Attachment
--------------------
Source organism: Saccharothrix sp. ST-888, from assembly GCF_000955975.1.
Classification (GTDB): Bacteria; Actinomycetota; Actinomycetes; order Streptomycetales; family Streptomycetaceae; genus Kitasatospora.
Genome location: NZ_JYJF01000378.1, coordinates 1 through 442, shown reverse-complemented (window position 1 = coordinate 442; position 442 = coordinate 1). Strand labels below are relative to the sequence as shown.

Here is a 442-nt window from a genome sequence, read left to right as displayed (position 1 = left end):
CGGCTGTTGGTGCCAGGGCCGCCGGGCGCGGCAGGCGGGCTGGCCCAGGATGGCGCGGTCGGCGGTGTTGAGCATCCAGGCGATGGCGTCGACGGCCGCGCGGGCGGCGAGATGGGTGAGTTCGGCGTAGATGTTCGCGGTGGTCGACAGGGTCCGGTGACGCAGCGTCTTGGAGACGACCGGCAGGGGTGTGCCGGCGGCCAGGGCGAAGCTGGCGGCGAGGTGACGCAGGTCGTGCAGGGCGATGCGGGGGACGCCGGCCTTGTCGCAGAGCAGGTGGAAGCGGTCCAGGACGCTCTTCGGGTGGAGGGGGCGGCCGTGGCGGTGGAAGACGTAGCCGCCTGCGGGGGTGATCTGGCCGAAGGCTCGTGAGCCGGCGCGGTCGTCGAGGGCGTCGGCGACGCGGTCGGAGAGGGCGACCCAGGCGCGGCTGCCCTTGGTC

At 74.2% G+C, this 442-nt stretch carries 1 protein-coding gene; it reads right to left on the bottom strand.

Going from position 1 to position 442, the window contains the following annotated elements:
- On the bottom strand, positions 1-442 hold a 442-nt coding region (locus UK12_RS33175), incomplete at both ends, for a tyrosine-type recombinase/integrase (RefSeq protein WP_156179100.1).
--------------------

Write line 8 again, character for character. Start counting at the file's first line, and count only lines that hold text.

- On the bottom strand, positions 1-442 hold a 442-nt coding region (locus UK12_RS33175), incomplete at both ends, for a tyrosine-type recombinase/integrase (RefSeq protein WP_156179100.1).